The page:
I bought a pack of Ginger ones and a packet of Exotic ones that included grapefruit, mango, guava, kiwi, papaya and passionfruit for my gummy-lovin’ mama.

Then we were off again..

This time, to Mö-Grill not too far away from the gummy bear shop.

Now we all know that Currywurst is a must-have on your German To-Eat list. And apparently, Mö-Grill does it best.

Interestingly, they have two kiosks located directly opposite each other on Mönckebergstr. 11. According to the local,my boyfriend, they are both as good as each other so it doesn’t matter which one you order and eat from.

We ordered a portion of the famed Currywurst that came with a small brötchen, perfect for mopping up any leftover sauce.

The sausage itself was infused with some curry powder, and I loved how the casing was grilled to develop a tantalising crust that gave way to the juicy, meaty filling. The crust provided a textural contrast to the overall dish and the curry ketchup with more curry powder dusted over the top gave it a little sweetness to the otherwise savoury food.

Please ignore my hair eating the crumbs on the table. 

I enjoyed the currywurst, standing by the side of the street, leaning against their high tables, and digging into the sliced sausages with a small wooden fork under the warm sun like a bawse.

Food in our tums, we made off towards St. Michael’s Church.

This is perhaps one of Hamburg’s most iconic landmarks. There are lots of gorgeous churches around Hamburg but I believe St. Michael’s might be the most renown especially with its steeple towering high above most of Hamburg’s buildings.


We entered into its sanctuary that was decorated in white and gold. It was quite magnificent and awe-inducing, even more so with its extravagant pulpit. The interior looked quite modern and bore a striking contrast to the church’s outer facade that looked more weathered and aged.

Flo and I made it all the way up the bell tower to the tower platform by foot. For a church standing at 132m, it was no mean feat. We burst through the final door to find a panoramic view of the city and its harbour laid out before us.

Pictures don’t do the reality of Hamburg justice.

We spent some time admiring the view all around before we decided to carry on towards Landungsbrücken. And no, we didn’t walk down. After our hard work climbing up the stairs, we decided to treat ourselves to the lift which took all of 20 seconds to take us back to ground level!

We treated ourselves to some Fritz-kola that’s Flo’s favourite drink. It’s a little like Coca-cola but not.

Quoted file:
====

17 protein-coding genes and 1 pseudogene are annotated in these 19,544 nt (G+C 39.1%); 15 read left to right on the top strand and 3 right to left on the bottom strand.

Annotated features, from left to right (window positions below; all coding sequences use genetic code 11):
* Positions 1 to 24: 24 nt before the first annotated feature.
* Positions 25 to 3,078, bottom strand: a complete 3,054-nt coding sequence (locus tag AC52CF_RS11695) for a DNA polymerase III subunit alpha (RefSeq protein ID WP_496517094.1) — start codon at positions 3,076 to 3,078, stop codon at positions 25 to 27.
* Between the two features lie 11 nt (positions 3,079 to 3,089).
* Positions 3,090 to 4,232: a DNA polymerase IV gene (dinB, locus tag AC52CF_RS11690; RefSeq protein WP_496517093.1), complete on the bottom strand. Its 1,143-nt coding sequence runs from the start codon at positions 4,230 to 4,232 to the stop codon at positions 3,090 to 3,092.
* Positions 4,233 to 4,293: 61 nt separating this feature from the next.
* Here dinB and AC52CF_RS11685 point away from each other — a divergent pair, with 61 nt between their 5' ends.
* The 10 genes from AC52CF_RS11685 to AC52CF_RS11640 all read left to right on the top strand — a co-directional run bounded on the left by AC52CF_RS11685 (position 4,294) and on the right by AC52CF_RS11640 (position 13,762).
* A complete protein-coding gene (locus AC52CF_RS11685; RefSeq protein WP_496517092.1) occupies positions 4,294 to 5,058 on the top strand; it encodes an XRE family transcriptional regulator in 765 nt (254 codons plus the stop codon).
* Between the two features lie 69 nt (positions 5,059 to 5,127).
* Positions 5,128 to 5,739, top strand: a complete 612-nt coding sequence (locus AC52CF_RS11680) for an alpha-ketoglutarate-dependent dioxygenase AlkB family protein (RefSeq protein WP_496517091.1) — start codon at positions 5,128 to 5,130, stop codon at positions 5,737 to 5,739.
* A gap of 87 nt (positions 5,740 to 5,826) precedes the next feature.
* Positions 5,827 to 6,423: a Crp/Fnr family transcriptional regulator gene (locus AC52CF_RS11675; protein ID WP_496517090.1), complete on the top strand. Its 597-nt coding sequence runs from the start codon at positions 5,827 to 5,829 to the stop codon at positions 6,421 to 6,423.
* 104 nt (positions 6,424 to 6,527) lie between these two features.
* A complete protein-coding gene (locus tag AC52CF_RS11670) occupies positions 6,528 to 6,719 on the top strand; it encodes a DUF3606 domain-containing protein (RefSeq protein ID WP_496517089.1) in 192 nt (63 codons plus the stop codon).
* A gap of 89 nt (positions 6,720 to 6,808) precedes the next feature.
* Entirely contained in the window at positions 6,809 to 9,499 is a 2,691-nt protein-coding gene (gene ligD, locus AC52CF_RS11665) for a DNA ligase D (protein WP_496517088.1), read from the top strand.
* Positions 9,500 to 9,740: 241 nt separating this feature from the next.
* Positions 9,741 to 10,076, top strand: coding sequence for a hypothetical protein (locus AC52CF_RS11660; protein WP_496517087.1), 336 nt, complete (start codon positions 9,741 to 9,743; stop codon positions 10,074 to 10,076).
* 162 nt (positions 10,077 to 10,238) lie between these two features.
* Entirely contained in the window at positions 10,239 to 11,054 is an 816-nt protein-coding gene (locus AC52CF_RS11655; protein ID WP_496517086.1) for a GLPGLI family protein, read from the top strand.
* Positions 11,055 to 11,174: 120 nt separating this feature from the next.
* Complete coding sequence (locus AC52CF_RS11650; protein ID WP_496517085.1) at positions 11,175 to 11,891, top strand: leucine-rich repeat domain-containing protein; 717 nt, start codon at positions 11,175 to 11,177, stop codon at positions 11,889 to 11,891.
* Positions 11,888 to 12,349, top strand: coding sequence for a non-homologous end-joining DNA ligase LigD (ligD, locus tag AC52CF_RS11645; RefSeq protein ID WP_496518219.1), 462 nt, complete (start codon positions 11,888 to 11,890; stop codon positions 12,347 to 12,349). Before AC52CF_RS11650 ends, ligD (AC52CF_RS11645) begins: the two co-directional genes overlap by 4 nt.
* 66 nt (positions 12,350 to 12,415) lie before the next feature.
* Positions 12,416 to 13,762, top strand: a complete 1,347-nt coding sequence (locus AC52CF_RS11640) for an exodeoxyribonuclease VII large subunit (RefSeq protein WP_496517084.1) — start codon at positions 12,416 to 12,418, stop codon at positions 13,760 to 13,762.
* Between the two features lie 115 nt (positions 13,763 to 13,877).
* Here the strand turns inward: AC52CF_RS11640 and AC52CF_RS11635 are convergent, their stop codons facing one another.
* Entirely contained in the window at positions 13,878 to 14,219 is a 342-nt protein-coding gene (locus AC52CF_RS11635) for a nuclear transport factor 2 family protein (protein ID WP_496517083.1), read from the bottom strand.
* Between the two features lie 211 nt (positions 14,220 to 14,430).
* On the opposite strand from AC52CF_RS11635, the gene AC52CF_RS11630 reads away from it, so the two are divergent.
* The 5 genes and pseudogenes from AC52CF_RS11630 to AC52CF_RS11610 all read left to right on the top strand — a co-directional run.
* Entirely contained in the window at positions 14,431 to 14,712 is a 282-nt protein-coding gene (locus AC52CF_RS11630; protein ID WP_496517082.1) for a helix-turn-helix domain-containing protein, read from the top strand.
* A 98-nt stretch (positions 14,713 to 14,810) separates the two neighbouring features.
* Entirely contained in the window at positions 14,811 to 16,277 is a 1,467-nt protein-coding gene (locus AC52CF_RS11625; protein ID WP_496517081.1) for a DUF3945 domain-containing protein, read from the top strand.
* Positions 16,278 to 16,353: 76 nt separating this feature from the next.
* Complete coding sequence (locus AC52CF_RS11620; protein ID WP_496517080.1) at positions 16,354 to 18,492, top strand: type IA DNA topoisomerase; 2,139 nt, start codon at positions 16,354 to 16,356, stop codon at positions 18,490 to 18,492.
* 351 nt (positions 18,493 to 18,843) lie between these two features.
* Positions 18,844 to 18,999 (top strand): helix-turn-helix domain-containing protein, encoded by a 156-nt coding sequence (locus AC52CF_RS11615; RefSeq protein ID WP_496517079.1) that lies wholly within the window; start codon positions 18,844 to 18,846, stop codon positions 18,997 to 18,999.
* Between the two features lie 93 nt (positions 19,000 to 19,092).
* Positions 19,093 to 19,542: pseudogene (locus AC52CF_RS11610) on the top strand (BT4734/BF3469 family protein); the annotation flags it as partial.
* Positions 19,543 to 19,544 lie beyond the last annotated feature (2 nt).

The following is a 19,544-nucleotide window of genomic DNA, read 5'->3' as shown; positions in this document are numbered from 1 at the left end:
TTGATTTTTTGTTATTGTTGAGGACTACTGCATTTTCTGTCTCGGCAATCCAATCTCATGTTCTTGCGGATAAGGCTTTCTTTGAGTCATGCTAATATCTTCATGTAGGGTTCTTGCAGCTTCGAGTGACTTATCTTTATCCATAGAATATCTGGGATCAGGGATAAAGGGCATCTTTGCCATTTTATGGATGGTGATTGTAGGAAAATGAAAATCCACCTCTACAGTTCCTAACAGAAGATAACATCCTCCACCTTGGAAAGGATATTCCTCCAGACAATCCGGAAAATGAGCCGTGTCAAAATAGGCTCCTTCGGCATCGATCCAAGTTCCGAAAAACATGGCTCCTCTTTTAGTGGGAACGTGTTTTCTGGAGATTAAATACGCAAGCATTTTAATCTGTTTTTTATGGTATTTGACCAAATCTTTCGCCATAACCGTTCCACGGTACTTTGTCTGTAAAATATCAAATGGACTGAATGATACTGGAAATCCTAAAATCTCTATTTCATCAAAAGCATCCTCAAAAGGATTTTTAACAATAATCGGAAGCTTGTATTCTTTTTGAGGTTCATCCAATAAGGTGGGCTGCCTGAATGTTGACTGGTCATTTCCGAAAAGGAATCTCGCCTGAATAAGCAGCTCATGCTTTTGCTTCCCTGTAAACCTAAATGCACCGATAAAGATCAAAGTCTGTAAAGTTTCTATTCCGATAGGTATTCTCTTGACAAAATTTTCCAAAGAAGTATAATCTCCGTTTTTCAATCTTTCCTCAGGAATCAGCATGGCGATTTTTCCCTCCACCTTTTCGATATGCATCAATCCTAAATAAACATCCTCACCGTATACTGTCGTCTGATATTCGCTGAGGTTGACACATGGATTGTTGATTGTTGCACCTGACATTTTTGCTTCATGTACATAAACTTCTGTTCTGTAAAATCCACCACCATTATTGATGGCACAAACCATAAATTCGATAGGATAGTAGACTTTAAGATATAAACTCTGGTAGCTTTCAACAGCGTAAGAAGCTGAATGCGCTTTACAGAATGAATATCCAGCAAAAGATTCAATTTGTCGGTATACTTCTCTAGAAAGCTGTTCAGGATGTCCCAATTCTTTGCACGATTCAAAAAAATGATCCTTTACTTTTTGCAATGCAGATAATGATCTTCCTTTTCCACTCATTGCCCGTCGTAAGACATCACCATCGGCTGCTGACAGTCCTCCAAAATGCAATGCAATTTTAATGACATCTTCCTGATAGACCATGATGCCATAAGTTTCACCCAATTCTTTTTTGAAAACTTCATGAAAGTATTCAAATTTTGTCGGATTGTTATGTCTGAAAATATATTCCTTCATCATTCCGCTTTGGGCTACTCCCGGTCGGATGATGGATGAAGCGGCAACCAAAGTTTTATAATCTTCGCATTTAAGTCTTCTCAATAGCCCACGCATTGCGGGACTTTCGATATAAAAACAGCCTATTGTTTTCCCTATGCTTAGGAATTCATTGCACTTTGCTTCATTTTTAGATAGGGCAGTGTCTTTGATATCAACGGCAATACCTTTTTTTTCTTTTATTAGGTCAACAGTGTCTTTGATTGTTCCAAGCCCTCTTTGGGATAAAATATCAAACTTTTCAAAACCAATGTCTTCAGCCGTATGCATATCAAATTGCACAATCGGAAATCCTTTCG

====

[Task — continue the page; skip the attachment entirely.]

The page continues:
Then one station by train to get to Langdungsbrücken which is basically the docklands.

As recommended by Jens, we walked towards Dock 10 – it’s the last one so we were almost wondering whether there really was a Dock 10. There was.

And it was here that we ordered the Fischbrötchen. And Oh. My. Goodness.

Never. 

Ever!

Come to Hamburg and miss out on their fischbrötchen.

We ordered the Krabbenbrötchen and the Bismarck Herring Brötchen. And let me tell you: If I could have these every day for the rest of my life, I’d die very happy. #truestory

The Krabbenbrötchen is a light, crusty, fluffy roll spread thinly with remoulade and packed tight with small, hand-peeled brown shrimp. This was sweet and briney. Perfect with that little bit of creaminess from the spread.

I thought that this would be my favourite but then I bit into the Bismarck Herring Brötchen and I was blown away. I have never been so stunned at tasting incredible food until… this!

All it was was a slab of pickled herring, raw onions and brötchen, and it was perfection in my mouth. The salty tartness of the herring against the spicy, sweet, slightly bitter raw onions and the light crunch from the roll. I was in heaven.

I often try to fend off carbs like my life depends on it, but I would eat this any day. Every day. Even at the risk of my breath smelling of onions and my BO smelling of fish indefinitely. While I enjoyed a whole lot of other foods and fischbrötchens the rest of my stay in Hamburg, nothing else came close to stealing my heart away from the bismarck herring.

After an immensely satisfying meal? snack? We decided to walk over to St. Pauli even though the skies were threatening to pour. St. Pauli is known to be more active at night and it was quite obvious just walking through it in daylight that it’s a little bit of a rough area.

The above, my dear friends, is where women are not allowed to enter. And men under the age of 18. I asked Flo, as well as a few other of his German friends what happened if a woman happened to wander in accidentally. They laughed and joked that she might never get out.

But on our last day in Hamburg, Flo’s Mum told us that in her rebel days, she went in on a dare. Basically, it’s a street with women on ‘display’ – some naked, some in sexy lingerie… And then some dude told her she had to leave so she left. That was it.